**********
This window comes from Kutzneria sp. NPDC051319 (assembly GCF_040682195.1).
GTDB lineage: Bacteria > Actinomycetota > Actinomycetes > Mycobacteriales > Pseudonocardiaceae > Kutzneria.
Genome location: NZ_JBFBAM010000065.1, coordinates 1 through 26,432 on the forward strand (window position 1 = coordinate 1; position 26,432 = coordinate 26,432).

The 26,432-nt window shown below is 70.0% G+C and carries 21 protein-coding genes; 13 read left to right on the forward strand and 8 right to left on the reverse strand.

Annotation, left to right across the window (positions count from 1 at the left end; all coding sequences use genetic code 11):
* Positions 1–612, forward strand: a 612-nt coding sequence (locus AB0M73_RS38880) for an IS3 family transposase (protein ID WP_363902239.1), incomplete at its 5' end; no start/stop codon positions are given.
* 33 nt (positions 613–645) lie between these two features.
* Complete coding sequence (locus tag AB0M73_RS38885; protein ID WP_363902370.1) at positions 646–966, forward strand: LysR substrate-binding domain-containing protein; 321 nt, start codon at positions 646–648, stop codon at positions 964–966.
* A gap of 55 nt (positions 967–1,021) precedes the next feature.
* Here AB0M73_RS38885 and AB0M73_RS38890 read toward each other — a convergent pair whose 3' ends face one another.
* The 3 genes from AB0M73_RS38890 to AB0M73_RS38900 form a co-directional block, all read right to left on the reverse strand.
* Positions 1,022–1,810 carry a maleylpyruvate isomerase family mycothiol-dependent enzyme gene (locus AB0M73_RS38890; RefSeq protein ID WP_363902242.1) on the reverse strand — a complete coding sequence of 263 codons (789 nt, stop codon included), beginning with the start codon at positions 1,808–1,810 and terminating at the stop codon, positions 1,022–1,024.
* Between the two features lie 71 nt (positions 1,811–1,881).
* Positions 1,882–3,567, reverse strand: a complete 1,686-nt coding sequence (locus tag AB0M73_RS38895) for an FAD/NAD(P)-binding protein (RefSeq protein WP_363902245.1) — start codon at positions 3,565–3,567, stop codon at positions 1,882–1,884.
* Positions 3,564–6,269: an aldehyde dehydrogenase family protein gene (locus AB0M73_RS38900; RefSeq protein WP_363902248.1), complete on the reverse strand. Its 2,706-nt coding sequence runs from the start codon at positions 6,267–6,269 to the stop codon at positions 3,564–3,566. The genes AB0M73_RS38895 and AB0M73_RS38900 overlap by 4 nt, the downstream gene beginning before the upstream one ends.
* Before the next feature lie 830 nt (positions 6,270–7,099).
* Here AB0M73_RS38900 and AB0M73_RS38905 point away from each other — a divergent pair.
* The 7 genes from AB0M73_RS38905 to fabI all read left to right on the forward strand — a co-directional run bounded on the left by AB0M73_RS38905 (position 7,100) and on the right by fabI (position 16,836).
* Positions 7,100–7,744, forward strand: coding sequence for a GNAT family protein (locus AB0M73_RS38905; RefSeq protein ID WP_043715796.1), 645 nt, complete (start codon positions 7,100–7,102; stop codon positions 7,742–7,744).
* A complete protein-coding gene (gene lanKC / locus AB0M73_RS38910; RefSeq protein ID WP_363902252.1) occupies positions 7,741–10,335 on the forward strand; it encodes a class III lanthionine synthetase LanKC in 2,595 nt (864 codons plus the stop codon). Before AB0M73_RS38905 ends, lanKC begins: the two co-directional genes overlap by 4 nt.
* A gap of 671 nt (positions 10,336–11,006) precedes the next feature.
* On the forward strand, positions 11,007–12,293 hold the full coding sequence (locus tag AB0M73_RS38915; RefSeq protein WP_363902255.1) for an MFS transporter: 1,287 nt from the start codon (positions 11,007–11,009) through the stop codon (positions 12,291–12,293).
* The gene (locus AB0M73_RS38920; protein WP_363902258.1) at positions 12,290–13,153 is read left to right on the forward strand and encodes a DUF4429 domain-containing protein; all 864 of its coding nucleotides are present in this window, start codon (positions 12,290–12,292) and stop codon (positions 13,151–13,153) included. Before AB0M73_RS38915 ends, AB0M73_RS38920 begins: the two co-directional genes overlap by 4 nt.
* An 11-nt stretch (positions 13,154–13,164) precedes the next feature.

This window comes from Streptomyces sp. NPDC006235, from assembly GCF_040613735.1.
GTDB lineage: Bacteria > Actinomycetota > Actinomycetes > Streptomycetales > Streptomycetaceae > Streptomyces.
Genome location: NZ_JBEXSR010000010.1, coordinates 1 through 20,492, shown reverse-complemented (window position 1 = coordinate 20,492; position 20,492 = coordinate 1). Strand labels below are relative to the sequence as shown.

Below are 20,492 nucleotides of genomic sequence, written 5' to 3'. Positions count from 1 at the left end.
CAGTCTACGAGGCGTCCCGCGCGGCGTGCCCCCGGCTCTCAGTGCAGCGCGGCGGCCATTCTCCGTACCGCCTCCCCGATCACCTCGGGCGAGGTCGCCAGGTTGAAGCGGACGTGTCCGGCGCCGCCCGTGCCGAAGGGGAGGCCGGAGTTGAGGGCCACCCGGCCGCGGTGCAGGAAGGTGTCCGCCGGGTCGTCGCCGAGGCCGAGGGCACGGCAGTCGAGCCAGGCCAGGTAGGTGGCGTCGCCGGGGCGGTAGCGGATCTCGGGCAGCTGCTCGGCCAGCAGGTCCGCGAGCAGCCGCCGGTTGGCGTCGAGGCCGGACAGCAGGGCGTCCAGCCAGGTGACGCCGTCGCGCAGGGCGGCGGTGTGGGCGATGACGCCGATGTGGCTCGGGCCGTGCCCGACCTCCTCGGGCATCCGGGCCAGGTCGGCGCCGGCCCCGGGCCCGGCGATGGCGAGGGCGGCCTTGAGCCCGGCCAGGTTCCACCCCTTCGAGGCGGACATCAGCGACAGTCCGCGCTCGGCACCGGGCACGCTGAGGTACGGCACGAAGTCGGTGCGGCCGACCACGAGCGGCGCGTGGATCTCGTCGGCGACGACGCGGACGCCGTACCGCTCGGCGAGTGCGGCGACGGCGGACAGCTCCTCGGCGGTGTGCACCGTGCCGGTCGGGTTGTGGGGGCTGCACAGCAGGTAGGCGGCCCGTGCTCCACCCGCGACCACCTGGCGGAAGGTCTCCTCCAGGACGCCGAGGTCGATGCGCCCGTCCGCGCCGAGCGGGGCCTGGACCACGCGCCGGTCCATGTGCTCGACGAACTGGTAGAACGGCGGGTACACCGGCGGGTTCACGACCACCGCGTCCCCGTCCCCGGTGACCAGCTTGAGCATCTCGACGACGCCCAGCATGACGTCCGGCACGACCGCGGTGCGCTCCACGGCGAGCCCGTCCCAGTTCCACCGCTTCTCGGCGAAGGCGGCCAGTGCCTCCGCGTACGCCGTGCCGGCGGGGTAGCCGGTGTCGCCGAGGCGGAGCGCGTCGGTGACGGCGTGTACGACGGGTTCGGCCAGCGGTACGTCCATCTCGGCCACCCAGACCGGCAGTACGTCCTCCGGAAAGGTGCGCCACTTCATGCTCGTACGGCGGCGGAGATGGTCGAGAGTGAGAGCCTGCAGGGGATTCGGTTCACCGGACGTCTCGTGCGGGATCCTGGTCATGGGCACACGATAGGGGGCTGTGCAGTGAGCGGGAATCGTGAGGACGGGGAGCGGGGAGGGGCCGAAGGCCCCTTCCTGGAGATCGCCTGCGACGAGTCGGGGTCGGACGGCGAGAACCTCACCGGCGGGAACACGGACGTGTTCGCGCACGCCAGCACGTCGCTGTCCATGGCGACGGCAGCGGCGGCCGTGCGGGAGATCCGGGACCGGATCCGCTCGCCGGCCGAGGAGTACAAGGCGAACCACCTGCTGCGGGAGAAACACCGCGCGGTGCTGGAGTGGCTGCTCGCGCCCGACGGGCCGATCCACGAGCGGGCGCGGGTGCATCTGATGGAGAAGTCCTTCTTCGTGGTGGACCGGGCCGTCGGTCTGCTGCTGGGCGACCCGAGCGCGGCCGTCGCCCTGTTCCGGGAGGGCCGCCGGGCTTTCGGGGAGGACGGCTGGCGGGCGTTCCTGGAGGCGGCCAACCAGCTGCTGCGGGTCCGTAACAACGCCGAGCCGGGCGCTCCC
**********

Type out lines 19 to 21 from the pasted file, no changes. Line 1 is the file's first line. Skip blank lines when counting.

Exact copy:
* Positions 7,100–7,744, forward strand: coding sequence for a GNAT family protein (locus AB0M73_RS38905; RefSeq protein ID WP_043715796.1), 645 nt, complete (start codon positions 7,100–7,102; stop codon positions 7,742–7,744).
* A complete protein-coding gene (gene lanKC / locus AB0M73_RS38910; RefSeq protein ID WP_363902252.1) occupies positions 7,741–10,335 on the forward strand; it encodes a class III lanthionine synthetase LanKC in 2,595 nt (864 codons plus the stop codon). Before AB0M73_RS38905 ends, lanKC begins: the two co-directional genes overlap by 4 nt.
* A gap of 671 nt (positions 10,336–11,006) precedes the next feature.